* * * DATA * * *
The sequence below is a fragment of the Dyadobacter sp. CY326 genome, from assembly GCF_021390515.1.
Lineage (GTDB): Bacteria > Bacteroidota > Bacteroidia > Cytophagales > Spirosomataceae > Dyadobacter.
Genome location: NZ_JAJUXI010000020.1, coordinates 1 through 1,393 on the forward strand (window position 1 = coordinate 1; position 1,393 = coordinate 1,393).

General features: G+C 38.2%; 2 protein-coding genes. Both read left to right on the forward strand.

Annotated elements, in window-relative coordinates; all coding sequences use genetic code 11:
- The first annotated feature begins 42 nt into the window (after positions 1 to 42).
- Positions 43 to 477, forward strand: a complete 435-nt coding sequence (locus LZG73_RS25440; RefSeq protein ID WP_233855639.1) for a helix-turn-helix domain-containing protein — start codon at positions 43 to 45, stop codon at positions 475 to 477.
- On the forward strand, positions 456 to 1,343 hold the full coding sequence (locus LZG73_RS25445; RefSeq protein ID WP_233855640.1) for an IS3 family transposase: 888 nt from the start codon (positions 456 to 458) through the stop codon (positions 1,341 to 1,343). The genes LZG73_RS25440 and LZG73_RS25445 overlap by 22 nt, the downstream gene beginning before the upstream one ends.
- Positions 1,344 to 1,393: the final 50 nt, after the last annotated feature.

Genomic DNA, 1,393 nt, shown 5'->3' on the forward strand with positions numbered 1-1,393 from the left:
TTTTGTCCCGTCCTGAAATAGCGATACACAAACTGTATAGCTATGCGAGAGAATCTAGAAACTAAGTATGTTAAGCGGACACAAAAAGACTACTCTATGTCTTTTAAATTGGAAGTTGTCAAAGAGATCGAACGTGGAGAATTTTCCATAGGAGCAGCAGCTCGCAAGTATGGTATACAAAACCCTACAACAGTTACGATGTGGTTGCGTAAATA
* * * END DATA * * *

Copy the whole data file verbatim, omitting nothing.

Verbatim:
The sequence below is a fragment of the Dyadobacter sp. CY326 genome, from assembly GCF_021390515.1.
Lineage (GTDB): Bacteria > Bacteroidota > Bacteroidia > Cytophagales > Spirosomataceae > Dyadobacter.
Genome location: NZ_JAJUXI010000020.1, coordinates 1 through 1,393 on the forward strand (window position 1 = coordinate 1; position 1,393 = coordinate 1,393).

General features: G+C 38.2%; 2 protein-coding genes. Both read left to right on the forward strand.

Annotated elements, in window-relative coordinates; all coding sequences use genetic code 11:
- The first annotated feature begins 42 nt into the window (after positions 1 to 42).
- Positions 43 to 477, forward strand: a complete 435-nt coding sequence (locus LZG73_RS25440; RefSeq protein ID WP_233855639.1) for a helix-turn-helix domain-containing protein — start codon at positions 43 to 45, stop codon at positions 475 to 477.
- On the forward strand, positions 456 to 1,343 hold the full coding sequence (locus LZG73_RS25445; RefSeq protein ID WP_233855640.1) for an IS3 family transposase: 888 nt from the start codon (positions 456 to 458) through the stop codon (positions 1,341 to 1,343). The genes LZG73_RS25440 and LZG73_RS25445 overlap by 22 nt, the downstream gene beginning before the upstream one ends.
- Positions 1,344 to 1,393: the final 50 nt, after the last annotated feature.

Genomic DNA, 1,393 nt, shown 5'->3' on the forward strand with positions numbered 1-1,393 from the left:
TTTTGTCCCGTCCTGAAATAGCGATACACAAACTGTATAGCTATGCGAGAGAATCTAGAAACTAAGTATGTTAAGCGGACACAAAAAGACTACTCTATGTCTTTTAAATTGGAAGTTGTCAAAGAGATCGAACGTGGAGAATTTTCCATAGGAGCAGCAGCTCGCAAGTATGGTATACAAAACCCTACAACAGTTACGATGTGGTTGCGTAAATA